James Caradonio, director of the Humphrey Center, puts it more directly: “We’re fooling around with something potent here. We’re mucking with the subterranean job-referral system. We’re setting up a network for these kids. We’re breaking the chain.”
Last summer, the Boston schools placed 852 students in summer jobs. According to Caradonio, 60 percent of the employers reported that the kids from the city performed satisfactorily and another 37 percent rated them excellent. “This isn’t me talking; this is employers talking about Boston kids,” Caradonio says. “But what do you hear from people? ‘Oh, those urban kids.’ It’s much easier to crap on the kids. There’s something in human nature that wants someone to step on.”
The Boston compact brings together all the best names in city commerce — Prudential, John Hancock, First National Bank of Boston, the Shawmut Bank and Digital, among others. Why should it succeed when so many past reforms have failed? The agreement itself offers an answer. In fact, it reads like an ultimatum:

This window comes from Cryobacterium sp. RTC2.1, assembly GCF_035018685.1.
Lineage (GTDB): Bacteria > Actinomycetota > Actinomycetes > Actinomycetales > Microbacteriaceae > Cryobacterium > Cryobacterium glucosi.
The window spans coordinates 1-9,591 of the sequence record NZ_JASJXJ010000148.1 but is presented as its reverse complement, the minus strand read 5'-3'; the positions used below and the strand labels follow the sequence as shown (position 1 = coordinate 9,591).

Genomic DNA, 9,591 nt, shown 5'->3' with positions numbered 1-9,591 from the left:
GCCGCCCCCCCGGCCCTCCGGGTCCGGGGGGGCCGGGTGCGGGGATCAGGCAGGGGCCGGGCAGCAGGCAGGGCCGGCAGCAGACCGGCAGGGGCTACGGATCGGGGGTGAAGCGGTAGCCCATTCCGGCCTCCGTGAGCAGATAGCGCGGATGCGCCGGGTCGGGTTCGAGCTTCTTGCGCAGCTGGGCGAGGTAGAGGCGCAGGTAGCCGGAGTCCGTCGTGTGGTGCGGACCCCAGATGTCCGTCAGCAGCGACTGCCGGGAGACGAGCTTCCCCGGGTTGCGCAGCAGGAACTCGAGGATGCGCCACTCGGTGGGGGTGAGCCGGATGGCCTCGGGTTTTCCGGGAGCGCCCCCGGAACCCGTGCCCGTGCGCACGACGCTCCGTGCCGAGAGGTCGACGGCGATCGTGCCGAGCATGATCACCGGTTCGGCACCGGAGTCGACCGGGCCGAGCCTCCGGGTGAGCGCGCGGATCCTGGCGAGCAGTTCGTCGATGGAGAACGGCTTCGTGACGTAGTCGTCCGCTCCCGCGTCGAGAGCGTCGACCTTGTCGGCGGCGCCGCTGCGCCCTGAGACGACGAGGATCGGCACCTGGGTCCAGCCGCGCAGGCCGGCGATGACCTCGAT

“One important difference is economic. During the decade in which the schools have declined, Boston’s economy has expanded to the point where it can look beyond the current recession to a decade of continued growth. The jobs created in and around the city demand a minimum level of skills simply to hold them. … Boston’s recent prosperity has come about, in part, because of its well-educated, well-motivated work force. Obviously, as the largest school system in Massachusetts, the Boston Public Schools must improve in order to sustain economic growth in the city.”